Defies left and right orthodoxy by arguing that worsening inequality is an inevitable outcome of free market capitalism…[It] suggests that traditional liberal government policies on spending, taxation and regulation will fail to diminish inequality…Without what [Piketty] acknowledges is a politically unrealistic global wealth tax, he sees the United States and the developed world on a path toward a degree of inequality that will reach levels likely to cause severe social disruption. Final judgment on Piketty’s work will come with time--a problem in and of itself, because if he is right, inequality will worsen, making it all the more difficult to take preemptive action. (Thomas B. Edsall New York Times 2014-01-28)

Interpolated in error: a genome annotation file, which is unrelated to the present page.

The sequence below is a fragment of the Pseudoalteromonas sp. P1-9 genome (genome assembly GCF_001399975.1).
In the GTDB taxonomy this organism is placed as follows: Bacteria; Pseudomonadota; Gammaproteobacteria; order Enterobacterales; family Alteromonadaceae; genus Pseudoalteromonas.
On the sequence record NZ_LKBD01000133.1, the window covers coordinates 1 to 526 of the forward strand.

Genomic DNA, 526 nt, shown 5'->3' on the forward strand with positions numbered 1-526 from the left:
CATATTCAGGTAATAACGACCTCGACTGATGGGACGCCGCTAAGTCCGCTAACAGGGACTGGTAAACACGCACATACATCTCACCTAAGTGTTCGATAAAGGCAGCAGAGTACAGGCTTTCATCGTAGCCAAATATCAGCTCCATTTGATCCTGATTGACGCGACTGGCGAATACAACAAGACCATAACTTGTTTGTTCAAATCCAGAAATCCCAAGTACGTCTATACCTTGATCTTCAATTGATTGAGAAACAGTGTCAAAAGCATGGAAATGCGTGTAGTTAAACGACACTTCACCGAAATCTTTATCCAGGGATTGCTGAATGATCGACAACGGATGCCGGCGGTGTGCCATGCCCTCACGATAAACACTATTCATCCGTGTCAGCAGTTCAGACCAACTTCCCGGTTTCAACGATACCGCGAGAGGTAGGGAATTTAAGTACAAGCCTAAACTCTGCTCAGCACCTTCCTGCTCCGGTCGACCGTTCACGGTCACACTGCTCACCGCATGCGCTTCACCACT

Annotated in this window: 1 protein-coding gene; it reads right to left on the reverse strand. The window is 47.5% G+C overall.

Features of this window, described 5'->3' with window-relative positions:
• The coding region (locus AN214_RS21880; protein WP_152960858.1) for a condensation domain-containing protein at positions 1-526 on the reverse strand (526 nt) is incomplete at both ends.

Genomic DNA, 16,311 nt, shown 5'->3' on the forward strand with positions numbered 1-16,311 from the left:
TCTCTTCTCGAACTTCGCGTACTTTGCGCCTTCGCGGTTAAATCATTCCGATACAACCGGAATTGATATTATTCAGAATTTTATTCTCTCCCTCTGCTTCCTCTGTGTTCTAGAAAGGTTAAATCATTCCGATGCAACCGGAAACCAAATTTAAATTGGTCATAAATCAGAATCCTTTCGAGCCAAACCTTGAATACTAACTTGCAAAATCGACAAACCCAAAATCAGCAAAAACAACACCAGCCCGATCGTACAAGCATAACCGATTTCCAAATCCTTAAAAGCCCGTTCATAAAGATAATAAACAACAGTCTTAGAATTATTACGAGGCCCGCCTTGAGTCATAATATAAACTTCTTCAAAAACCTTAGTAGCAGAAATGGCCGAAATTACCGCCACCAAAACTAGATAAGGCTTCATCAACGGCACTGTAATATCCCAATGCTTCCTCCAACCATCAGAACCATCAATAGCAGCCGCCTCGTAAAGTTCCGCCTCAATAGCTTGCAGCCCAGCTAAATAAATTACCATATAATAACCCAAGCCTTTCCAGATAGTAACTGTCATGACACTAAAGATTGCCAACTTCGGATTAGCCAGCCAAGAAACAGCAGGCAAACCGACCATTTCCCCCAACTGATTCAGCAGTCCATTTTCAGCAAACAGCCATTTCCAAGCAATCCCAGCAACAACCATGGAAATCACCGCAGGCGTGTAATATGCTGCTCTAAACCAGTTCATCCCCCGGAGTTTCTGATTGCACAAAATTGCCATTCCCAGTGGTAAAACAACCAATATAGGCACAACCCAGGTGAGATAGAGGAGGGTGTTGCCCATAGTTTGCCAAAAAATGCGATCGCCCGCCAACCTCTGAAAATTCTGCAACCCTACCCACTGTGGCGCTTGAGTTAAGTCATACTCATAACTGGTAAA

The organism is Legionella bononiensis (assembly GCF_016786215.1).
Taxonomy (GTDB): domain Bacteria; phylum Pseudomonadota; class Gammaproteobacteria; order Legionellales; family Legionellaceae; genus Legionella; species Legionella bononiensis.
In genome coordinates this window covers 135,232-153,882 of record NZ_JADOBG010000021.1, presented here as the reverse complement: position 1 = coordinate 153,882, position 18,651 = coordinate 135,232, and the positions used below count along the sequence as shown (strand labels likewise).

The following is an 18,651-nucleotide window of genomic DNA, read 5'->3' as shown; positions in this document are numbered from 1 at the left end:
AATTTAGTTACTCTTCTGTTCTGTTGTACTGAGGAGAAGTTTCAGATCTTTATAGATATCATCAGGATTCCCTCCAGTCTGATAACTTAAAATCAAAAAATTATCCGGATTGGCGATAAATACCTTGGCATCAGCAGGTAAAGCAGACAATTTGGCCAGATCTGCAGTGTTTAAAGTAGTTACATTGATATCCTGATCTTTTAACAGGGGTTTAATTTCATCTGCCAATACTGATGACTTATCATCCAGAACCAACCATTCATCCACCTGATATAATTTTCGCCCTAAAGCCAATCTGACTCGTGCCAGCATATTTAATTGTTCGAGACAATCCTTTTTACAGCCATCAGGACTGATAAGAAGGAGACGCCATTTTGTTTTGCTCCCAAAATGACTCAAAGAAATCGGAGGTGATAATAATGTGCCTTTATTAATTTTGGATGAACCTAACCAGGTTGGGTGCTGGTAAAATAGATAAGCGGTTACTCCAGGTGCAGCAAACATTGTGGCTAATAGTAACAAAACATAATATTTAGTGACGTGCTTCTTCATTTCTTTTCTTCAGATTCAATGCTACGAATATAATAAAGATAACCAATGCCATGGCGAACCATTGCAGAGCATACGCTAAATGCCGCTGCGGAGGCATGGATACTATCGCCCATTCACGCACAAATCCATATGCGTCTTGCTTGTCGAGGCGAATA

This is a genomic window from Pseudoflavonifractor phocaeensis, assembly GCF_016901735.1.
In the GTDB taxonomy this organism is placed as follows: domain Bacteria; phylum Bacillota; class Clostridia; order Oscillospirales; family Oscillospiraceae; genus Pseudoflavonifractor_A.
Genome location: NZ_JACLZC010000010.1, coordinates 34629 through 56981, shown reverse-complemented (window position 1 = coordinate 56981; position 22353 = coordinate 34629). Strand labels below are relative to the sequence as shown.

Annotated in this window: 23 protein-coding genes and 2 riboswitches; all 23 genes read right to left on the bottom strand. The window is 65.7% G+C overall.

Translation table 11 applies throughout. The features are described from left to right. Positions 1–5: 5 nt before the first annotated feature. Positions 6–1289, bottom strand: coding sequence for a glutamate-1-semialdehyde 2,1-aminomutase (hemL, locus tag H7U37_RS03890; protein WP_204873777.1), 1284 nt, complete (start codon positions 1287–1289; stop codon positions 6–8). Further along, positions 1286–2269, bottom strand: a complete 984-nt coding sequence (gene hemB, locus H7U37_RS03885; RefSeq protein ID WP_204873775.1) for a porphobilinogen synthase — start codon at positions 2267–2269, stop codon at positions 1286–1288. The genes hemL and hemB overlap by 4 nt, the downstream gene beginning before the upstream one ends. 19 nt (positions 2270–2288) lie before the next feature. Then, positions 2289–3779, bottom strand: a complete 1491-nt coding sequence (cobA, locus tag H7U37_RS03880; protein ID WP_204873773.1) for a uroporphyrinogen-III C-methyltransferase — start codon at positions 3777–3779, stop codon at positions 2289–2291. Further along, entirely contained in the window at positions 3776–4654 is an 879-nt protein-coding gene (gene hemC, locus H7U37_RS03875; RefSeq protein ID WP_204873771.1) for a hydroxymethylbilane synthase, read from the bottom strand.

It is a great work, a fearsome beast of analysis stuffed with an awesome amount of empirical data, and will surely be a landmark study in economics. (The Week 2014-02-20)

Groundbreaking…The usefulness of economics is determined by the quality of data at our disposal. Piketty’s new volume offers a fresh perspective and a wealth of newly compiled data that will go a long way in helping us understand how capitalism actually works. (Christopher Matthews Fortune.com 2014-02-26)

A sweeping account of rising inequality…Eventually, Piketty says, we could see the reemergence of a world familiar to nineteenth-century Europeans; he cites the novels of Austen and Balzac. In this ‘patrimonial society,’ a small group of wealthy rentiers lives lavishly on the fruits of its inherited wealth, and the rest struggle to keep up…The proper role of public intellectuals is to question accepted dogmas, conceive of new methods of analysis, and expand the terms of public debate. Capital in the Twenty-first Century does all these things…Piketty has written a book that nobody interested in a defining issue of our era can afford to ignore. (John Cassidy New Yorker 2014-03-31)